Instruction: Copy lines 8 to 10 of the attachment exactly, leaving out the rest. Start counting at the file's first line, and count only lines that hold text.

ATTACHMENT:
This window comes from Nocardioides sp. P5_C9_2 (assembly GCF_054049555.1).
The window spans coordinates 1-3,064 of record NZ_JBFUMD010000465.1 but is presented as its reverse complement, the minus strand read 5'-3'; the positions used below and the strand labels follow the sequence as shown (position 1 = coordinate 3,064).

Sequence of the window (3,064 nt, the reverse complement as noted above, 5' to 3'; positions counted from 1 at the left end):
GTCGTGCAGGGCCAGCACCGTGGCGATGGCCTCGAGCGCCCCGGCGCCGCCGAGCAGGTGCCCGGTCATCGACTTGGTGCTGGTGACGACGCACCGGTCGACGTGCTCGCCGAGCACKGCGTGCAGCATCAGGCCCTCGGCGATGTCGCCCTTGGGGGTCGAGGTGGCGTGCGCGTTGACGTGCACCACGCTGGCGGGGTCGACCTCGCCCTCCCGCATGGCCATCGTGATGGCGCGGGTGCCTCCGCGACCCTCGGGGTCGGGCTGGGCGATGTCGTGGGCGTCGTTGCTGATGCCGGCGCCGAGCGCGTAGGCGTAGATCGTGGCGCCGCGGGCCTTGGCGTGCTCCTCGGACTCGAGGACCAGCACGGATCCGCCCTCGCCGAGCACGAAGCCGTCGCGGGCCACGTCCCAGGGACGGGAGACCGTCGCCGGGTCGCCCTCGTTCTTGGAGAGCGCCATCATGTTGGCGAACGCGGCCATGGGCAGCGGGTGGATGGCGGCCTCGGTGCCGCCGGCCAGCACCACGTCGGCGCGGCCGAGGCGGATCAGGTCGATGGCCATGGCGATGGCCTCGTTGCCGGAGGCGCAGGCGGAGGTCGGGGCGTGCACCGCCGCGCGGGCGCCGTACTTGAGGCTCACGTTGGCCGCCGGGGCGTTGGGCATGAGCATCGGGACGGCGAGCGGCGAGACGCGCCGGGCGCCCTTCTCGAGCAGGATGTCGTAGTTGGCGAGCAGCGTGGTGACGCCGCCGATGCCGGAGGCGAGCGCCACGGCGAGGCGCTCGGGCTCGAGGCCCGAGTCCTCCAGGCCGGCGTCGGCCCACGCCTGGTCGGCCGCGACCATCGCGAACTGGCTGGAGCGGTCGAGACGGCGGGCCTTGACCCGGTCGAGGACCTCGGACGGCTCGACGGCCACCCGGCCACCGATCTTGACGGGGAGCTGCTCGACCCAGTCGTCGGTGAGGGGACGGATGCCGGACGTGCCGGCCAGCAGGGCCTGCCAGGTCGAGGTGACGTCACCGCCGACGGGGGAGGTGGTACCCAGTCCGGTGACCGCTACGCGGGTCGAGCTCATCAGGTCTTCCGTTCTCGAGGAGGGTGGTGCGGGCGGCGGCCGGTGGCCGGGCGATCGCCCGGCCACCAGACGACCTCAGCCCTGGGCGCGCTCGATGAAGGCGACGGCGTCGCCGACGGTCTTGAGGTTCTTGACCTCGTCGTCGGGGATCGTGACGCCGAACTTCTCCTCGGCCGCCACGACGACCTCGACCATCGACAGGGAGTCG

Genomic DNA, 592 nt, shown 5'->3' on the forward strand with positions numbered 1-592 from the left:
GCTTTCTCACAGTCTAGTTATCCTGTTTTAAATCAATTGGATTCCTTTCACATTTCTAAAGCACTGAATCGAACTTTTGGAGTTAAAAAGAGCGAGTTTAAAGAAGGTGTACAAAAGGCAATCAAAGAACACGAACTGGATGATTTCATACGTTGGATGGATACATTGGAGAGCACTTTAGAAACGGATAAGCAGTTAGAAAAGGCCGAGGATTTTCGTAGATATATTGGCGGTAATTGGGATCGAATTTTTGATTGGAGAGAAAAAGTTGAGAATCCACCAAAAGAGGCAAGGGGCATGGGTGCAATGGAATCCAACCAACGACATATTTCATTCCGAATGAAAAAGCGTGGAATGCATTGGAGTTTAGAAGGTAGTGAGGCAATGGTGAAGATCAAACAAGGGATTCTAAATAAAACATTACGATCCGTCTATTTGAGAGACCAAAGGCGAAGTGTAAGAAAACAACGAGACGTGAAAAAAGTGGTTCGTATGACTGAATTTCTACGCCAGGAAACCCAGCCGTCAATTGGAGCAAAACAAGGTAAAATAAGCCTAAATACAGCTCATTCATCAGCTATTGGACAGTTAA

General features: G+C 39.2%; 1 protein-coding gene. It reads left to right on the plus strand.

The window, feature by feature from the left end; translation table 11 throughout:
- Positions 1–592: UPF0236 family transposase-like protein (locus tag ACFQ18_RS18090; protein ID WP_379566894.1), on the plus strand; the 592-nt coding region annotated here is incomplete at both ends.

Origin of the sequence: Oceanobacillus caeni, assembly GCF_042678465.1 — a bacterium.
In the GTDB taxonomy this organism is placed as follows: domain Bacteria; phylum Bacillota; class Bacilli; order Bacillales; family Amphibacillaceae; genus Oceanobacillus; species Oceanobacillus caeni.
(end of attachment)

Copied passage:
The window, feature by feature from the left end; translation table 11 throughout:
- Positions 1–592: UPF0236 family transposase-like protein (locus tag ACFQ18_RS18090; protein ID WP_379566894.1), on the plus strand; the 592-nt coding region annotated here is incomplete at both ends.

Origin of the sequence: Oceanobacillus caeni, assembly GCF_042678465.1 — a bacterium.